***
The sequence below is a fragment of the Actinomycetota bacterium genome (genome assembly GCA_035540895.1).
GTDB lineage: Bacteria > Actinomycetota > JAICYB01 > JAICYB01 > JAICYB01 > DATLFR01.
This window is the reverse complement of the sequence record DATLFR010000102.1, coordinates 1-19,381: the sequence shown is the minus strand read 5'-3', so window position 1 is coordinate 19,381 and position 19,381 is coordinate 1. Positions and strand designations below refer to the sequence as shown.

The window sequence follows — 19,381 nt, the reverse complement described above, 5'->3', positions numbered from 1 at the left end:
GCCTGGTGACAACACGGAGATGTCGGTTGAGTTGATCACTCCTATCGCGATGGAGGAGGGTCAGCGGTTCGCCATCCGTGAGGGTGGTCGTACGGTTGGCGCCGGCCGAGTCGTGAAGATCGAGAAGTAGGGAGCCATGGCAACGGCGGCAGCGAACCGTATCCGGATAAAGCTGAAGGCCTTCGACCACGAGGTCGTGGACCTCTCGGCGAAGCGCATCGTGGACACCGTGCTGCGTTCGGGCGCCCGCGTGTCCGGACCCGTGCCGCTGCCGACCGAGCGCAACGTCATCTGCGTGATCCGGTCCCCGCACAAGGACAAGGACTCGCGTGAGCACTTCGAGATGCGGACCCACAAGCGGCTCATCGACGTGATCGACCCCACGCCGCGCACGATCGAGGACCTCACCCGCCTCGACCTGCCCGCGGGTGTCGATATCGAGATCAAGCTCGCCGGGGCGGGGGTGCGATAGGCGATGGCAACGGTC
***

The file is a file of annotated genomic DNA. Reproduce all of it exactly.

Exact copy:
The sequence below is a fragment of the Actinomycetota bacterium genome (genome assembly GCA_035540895.1).
GTDB lineage: Bacteria > Actinomycetota > JAICYB01 > JAICYB01 > JAICYB01 > DATLFR01.
This window is the reverse complement of the sequence record DATLFR010000102.1, coordinates 1-19,381: the sequence shown is the minus strand read 5'-3', so window position 1 is coordinate 19,381 and position 19,381 is coordinate 1. Positions and strand designations below refer to the sequence as shown.

The window sequence follows — 19,381 nt, the reverse complement described above, 5'->3', positions numbered from 1 at the left end:
GCCTGGTGACAACACGGAGATGTCGGTTGAGTTGATCACTCCTATCGCGATGGAGGAGGGTCAGCGGTTCGCCATCCGTGAGGGTGGTCGTACGGTTGGCGCCGGCCGAGTCGTGAAGATCGAGAAGTAGGGAGCCATGGCAACGGCGGCAGCGAACCGTATCCGGATAAAGCTGAAGGCCTTCGACCACGAGGTCGTGGACCTCTCGGCGAAGCGCATCGTGGACACCGTGCTGCGTTCGGGCGCCCGCGTGTCCGGACCCGTGCCGCTGCCGACCGAGCGCAACGTCATCTGCGTGATCCGGTCCCCGCACAAGGACAAGGACTCGCGTGAGCACTTCGAGATGCGGACCCACAAGCGGCTCATCGACGTGATCGACCCCACGCCGCGCACGATCGAGGACCTCACCCGCCTCGACCTGCCCGCGGGTGTCGATATCGAGATCAAGCTCGCCGGGGCGGGGGTGCGATAGGCGATGGCAACGGTC